Wednesday, January 23, 2013

Play It Again

The gears of progress creak forward once again!  There is nothing very monumental to report, but at least now my CoCo sings when you work the controls...

Hip To Be Square

The CoCo actually has two potential sources of audio output.  The higher quality output comes from the 6-bit DAC, which is capable of reproducing reasonably complex waveforms with the help of the CPU feeding it wave samples.  This isn't terribly difficult to use, but it isn't terribly simple either.  Plus, sharing the DAC for reading the controller further complicates its usage.

The other audio output on the CoCo is a 1-bit digital output used for generating square waves.  This sort of output is very simple to use, and was quite common in devices of the same era as the CoCo.  The tonal quality produced by this output isn't particularly pure or melodic, but it does have a certain richness to it.  Plus, it happens to be the same technique used by the original Simon hardware.

Time Critical

Audio tones vary according to their frequency.  The key to generating different frequencies is timing.  The square wave output of the CoCo needs to be switched at intervals that are timed reasonably precisely in order to generate consistently accurate tones.  But how?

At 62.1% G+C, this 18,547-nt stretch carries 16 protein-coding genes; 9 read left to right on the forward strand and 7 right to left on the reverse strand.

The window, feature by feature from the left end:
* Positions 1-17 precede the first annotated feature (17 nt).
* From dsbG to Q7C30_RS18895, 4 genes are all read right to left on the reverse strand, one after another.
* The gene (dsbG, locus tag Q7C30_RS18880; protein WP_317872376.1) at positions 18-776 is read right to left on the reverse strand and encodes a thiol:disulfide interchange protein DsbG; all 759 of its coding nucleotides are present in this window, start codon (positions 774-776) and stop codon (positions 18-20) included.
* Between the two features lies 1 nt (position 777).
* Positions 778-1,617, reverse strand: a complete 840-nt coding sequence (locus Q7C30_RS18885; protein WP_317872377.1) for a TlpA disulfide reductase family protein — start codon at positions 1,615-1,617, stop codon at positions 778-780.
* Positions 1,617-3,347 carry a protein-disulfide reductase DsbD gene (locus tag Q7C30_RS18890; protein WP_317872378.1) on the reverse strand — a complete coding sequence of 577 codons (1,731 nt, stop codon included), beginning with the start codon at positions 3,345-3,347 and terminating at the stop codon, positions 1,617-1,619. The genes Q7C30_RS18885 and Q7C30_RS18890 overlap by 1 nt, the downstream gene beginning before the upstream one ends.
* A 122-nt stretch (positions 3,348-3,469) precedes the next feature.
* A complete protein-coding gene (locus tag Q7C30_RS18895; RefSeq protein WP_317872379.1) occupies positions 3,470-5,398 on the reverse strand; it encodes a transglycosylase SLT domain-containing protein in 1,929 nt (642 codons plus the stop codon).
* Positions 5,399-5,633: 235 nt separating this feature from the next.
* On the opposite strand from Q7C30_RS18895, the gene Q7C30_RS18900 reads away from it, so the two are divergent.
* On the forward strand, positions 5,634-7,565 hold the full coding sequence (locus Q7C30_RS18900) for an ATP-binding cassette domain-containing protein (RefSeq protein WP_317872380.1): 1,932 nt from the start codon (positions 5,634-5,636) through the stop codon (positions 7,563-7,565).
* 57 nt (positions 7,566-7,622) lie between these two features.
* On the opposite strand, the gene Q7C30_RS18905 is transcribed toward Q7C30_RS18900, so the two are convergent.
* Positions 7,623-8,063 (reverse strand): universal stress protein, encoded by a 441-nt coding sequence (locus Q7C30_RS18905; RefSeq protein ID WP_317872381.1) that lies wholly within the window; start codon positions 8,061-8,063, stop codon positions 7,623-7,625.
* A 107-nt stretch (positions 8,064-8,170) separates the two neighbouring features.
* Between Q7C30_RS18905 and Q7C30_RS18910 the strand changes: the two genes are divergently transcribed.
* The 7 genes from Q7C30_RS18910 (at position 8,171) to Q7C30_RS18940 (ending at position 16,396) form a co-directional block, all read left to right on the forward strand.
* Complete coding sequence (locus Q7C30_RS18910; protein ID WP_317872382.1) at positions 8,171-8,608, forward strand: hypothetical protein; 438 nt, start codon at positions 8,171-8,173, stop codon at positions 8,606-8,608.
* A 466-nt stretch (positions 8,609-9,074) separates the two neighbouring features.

Without external hardware, I can only think of three ways to do accurate timing on a CoCo:  cycle counting; vertical sync; and horizontal sync.  Instruction cycle counting is reliable, but it is difficult to apply to dynamic changes (e.g. playing different tones).  Vertical sync occurs 60 times per second, only enabling generation of tones up to 30 Hz.  That leaves leaves horizontal sync.

Horizontal sync on the CoCo fires 15720 times per second, enabling generation of tones up to 7860 Hz.  While the audiophiles will be horrified at such a low sample rate, the truth is that this covers a very useful range of tones.  Most importantly, it more than covers the range of tones required to play Simon.

Bugle Call

Legend has it that the creator of Simon sought long and hard for a set of tones that would always sound "in tune" no matter the order in which they were played.  The tones played by Simon are said to have been inspired by the notes of a bugle.  That may be so, but mimicking bugle tones doesn't quite match my vintage Simon game.

Luckily, some kind soul has gone through the trouble of reverse engineering the original Simon game and (more importantly) publishing that information for all to see.  With that info I was easily able to tune my implementation to more closely match the original.  That said, the bugle notes do sound a bit better -- I'm not sure which set of tones I will ultimately use!

Time is ticking, and I only have another week to finish-up.  Hopefully I can find some time this weekend to implement the game logic, etc.  To find-out how that goes, you'll have to stay tuned... :-)

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